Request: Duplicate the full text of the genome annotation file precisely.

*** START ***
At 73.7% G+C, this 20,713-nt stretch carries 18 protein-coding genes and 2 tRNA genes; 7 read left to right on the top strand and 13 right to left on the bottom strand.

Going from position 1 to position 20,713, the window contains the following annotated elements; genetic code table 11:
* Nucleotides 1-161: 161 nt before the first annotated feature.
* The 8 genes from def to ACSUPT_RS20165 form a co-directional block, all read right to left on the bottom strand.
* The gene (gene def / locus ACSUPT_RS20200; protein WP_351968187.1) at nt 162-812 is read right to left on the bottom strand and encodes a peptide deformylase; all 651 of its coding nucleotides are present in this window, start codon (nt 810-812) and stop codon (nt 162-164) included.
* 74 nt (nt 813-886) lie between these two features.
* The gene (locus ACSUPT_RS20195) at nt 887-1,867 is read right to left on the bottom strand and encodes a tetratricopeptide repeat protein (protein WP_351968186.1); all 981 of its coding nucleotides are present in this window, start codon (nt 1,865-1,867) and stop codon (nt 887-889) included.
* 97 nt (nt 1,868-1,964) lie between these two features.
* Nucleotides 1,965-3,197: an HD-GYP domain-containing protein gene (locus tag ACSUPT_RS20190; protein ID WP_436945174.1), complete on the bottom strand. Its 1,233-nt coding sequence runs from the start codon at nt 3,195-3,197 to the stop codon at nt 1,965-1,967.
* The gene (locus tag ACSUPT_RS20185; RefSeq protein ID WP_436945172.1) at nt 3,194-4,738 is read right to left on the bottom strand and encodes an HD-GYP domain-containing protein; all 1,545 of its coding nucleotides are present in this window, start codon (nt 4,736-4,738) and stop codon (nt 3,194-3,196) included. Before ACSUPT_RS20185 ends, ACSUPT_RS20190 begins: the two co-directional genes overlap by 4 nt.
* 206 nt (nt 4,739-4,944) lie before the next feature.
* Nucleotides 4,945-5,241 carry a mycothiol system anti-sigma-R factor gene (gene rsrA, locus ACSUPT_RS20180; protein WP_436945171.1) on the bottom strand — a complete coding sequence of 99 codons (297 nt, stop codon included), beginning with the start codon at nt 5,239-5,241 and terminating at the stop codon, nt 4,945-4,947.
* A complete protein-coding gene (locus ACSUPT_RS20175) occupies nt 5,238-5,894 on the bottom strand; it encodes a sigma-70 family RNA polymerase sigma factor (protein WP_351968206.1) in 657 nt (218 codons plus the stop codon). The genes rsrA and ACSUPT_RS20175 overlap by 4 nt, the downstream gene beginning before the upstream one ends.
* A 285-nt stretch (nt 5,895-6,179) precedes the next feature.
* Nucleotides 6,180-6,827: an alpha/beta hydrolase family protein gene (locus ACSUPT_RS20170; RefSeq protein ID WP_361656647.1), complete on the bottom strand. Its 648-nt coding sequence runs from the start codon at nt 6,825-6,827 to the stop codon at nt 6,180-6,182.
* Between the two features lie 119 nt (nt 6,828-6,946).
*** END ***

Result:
At 73.7% G+C, this 20,713-nt stretch carries 18 protein-coding genes and 2 tRNA genes; 7 read left to right on the top strand and 13 right to left on the bottom strand.

Going from position 1 to position 20,713, the window contains the following annotated elements; genetic code table 11:
* Nucleotides 1-161: 161 nt before the first annotated feature.
* The 8 genes from def to ACSUPT_RS20165 form a co-directional block, all read right to left on the bottom strand.
* The gene (gene def / locus ACSUPT_RS20200; protein WP_351968187.1) at nt 162-812 is read right to left on the bottom strand and encodes a peptide deformylase; all 651 of its coding nucleotides are present in this window, start codon (nt 810-812) and stop codon (nt 162-164) included.
* 74 nt (nt 813-886) lie between these two features.
* The gene (locus ACSUPT_RS20195) at nt 887-1,867 is read right to left on the bottom strand and encodes a tetratricopeptide repeat protein (protein WP_351968186.1); all 981 of its coding nucleotides are present in this window, start codon (nt 1,865-1,867) and stop codon (nt 887-889) included.
* 97 nt (nt 1,868-1,964) lie between these two features.
* Nucleotides 1,965-3,197: an HD-GYP domain-containing protein gene (locus tag ACSUPT_RS20190; protein ID WP_436945174.1), complete on the bottom strand. Its 1,233-nt coding sequence runs from the start codon at nt 3,195-3,197 to the stop codon at nt 1,965-1,967.
* The gene (locus tag ACSUPT_RS20185; RefSeq protein ID WP_436945172.1) at nt 3,194-4,738 is read right to left on the bottom strand and encodes an HD-GYP domain-containing protein; all 1,545 of its coding nucleotides are present in this window, start codon (nt 4,736-4,738) and stop codon (nt 3,194-3,196) included. Before ACSUPT_RS20185 ends, ACSUPT_RS20190 begins: the two co-directional genes overlap by 4 nt.
* 206 nt (nt 4,739-4,944) lie before the next feature.
* Nucleotides 4,945-5,241 carry a mycothiol system anti-sigma-R factor gene (gene rsrA, locus ACSUPT_RS20180; protein WP_436945171.1) on the bottom strand — a complete coding sequence of 99 codons (297 nt, stop codon included), beginning with the start codon at nt 5,239-5,241 and terminating at the stop codon, nt 4,945-4,947.
* A complete protein-coding gene (locus ACSUPT_RS20175) occupies nt 5,238-5,894 on the bottom strand; it encodes a sigma-70 family RNA polymerase sigma factor (protein WP_351968206.1) in 657 nt (218 codons plus the stop codon). The genes rsrA and ACSUPT_RS20175 overlap by 4 nt, the downstream gene beginning before the upstream one ends.
* A 285-nt stretch (nt 5,895-6,179) precedes the next feature.
* Nucleotides 6,180-6,827: an alpha/beta hydrolase family protein gene (locus ACSUPT_RS20170; RefSeq protein ID WP_361656647.1), complete on the bottom strand. Its 648-nt coding sequence runs from the start codon at nt 6,825-6,827 to the stop codon at nt 6,180-6,182.
* Between the two features lie 119 nt (nt 6,828-6,946).